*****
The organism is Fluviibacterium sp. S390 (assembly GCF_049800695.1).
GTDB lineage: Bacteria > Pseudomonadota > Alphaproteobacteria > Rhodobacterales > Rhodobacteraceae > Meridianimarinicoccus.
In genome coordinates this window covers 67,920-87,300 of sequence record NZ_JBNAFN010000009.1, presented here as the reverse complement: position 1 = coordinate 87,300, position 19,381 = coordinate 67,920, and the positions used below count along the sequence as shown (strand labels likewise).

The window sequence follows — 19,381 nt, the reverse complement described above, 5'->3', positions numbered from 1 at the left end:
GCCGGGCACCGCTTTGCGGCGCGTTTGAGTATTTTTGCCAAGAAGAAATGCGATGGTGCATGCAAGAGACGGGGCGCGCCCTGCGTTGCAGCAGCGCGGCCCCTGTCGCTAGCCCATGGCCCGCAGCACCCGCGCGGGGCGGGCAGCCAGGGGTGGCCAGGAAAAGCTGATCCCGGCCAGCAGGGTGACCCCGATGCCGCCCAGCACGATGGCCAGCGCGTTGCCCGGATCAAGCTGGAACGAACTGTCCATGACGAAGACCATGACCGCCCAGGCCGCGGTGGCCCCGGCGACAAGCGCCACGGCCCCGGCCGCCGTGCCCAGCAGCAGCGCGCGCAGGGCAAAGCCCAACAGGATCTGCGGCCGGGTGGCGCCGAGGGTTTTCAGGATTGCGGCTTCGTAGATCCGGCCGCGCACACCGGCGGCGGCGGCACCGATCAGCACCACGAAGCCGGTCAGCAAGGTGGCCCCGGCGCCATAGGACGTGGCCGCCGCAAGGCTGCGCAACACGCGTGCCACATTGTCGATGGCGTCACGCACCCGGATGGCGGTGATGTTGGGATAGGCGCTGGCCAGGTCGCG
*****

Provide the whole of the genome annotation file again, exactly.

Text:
The organism is Fluviibacterium sp. S390 (assembly GCF_049800695.1).
GTDB lineage: Bacteria > Pseudomonadota > Alphaproteobacteria > Rhodobacterales > Rhodobacteraceae > Meridianimarinicoccus.
In genome coordinates this window covers 67,920-87,300 of sequence record NZ_JBNAFN010000009.1, presented here as the reverse complement: position 1 = coordinate 87,300, position 19,381 = coordinate 67,920, and the positions used below count along the sequence as shown (strand labels likewise).

The window sequence follows — 19,381 nt, the reverse complement described above, 5'->3', positions numbered from 1 at the left end:
GCCGGGCACCGCTTTGCGGCGCGTTTGAGTATTTTTGCCAAGAAGAAATGCGATGGTGCATGCAAGAGACGGGGCGCGCCCTGCGTTGCAGCAGCGCGGCCCCTGTCGCTAGCCCATGGCCCGCAGCACCCGCGCGGGGCGGGCAGCCAGGGGTGGCCAGGAAAAGCTGATCCCGGCCAGCAGGGTGACCCCGATGCCGCCCAGCACGATGGCCAGCGCGTTGCCCGGATCAAGCTGGAACGAACTGTCCATGACGAAGACCATGACCGCCCAGGCCGCGGTGGCCCCGGCGACAAGCGCCACGGCCCCGGCCGCCGTGCCCAGCAGCAGCGCGCGCAGGGCAAAGCCCAACAGGATCTGCGGCCGGGTGGCGCCGAGGGTTTTCAGGATTGCGGCTTCGTAGATCCGGCCGCGCACACCGGCGGCGGCGGCACCGATCAGCACCACGAAGCCGGTCAGCAAGGTGGCCCCGGCGCCATAGGACGTGGCCGCCGCAAGGCTGCGCAACACGCGTGCCACATTGTCGATGGCGTCACGCACCCGGATGGCGGTGATGTTGGGATAGGCGCTGGCCAGGTCGCG